Once we get back I will hop back to it, and possibly consider doing an ayurvedic detox because the final drop is essentially removing “dirty” foods from my diet and switching to clean eating.

For Wednesday, I plan to examine some theories I have read about gluten and autoimmune diseases and the nature of gluten on the body.

Here’s to getting back to it!

 

 

 


Checking In: Dairy-Free

It was a relatively calm week. Missing out on dairy, in addition to the other things I’ve dropped, severely limits what I can eat while I am running around town with Jai. That said, I was able to make do with some alternatives and I am looking into the possibility of doing more smoothies as a meal replacement. I find that those tend to be more filling and can provide me with the opportunity to get my greens, protein, and calcium in easily.

With this in mind, I purchased a high-quality blender and some books to help inspire me with healthy smoothies in the morning. I am hoping for some success in enjoying the concoctions, especially since I have dropped sugar. I never really liked homemade smoothies that were healthy in nature and preferred using the blender to make milkshakes instead.

The issue was I never liked the taste of smoothies, either they were heavy on the healthy taste (greens) or not appealing enough. I like my smoothies to be sweet, like milkshakes. Since dropping sugar, I find that I don’t need things to taste as sweet as I once did. I even appreciate certain flavors I never used to because sugar no longer messes with my tastebuds. Smoothies will be good to increase my protein, greens, and other goodness to boost the immune system

Speaking of eating healthier for my immune system, it’s too little; too late for me by the end of the week. I caught a chest cold between Thursday and Friday and found that while trying to treat it, not being tempted by dairy helped a lot in minimizing some of my symptoms.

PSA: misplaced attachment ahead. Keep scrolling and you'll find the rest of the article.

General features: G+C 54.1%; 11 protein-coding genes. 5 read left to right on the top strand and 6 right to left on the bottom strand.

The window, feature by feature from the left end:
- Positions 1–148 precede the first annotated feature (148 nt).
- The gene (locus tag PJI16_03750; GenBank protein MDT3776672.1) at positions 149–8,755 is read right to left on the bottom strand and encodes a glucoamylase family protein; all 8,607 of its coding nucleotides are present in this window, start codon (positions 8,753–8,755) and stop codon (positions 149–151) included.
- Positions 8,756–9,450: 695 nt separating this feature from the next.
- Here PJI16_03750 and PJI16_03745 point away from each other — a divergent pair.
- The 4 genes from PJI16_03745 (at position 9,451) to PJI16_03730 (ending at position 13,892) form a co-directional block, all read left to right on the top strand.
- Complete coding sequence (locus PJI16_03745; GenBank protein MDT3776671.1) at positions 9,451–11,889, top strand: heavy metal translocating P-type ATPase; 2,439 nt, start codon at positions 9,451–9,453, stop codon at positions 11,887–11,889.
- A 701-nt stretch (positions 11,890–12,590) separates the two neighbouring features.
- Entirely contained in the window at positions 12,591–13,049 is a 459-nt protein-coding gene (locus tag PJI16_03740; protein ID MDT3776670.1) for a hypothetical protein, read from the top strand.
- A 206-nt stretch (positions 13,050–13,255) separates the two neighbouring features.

I have found that the more dairy I consume when I have a cold and especially a chest cold, the worse I feel. I didn’t feel really good by Saturday regardless, but I know that I wasn’t making it worse by consuming dairy. Instead, when I needed something cold to soothe my throat, I reached for some vegan ice cream I made.

It sucks being sick two weeks in a row. I don’t think it has anything to do with my diet, but because we just went through a seasonal temperature shift and I always get a cold when that happens. Hopefully by the end of this week everything will be back to normal.

Other Diet Shift Updates

Still struggling with not having fried-foods, especially after getting sick at the end of the week. I was hoping my cravings would be diminishing by now, but I still have some work to do to figure out what it is about deep-fried foods that I am so addicted to psychologically.

I had a spurt in weight loss earlier in the week. I was kind of surprised by it: 5 pounds over the course of 2 days considering I did minimal exercise in prep for my half-marathon on Sunday.

I don’t think it was dairy related, but perhaps a boost in my metabolism because of the sugar drop? It was a major confidence boost because it dropped me below an obese BMI. My L’Hermitte’s Sign is completely gone and before I got sick, I am finding that my mood is leveling out so I don’t feel as anxious. I was also noticing a drop in the mental fog, but with a chest/head cold now, it’s hard to notice. Hopefully it’s a trend towards having more mental clarity on a day-to-day basis when I am healthier.

So even if this is a placebo effect, I am finding that I am feeling better than I did when I first started and that is feeding into itself which is what I ultimately wanted.

 


Dairy, Dairy, Quite Contrary

Dairy has its place in the Western diet. It is a valid way to consume calcium, get vitamin D, and other important vitamins and minerals. The issue is that it causes a lot of problems for a lot of people. Some people are aware that they have a sensitivity to dairy, and some are completely unaware that it might be the source of minor issues.

It may not affect everyone, but there are still some issues with consuming dairy in the recommended quantities.

The biggest problem is how addictive it is, especially in cultural consciousness. If you’ve ever gone dairy-free, considered going dairy-free, or know someone who did – the usual response is: “how will you live without ice cream/cheese/eggs?” and “I could never go without ice cream/cheese/eggs, I love them too much.”

It is possible to go dairy-free with all new options for alternatives out there, but it isn’t the same sometimes. That said, lessening one’s consumption of dairy does a body good.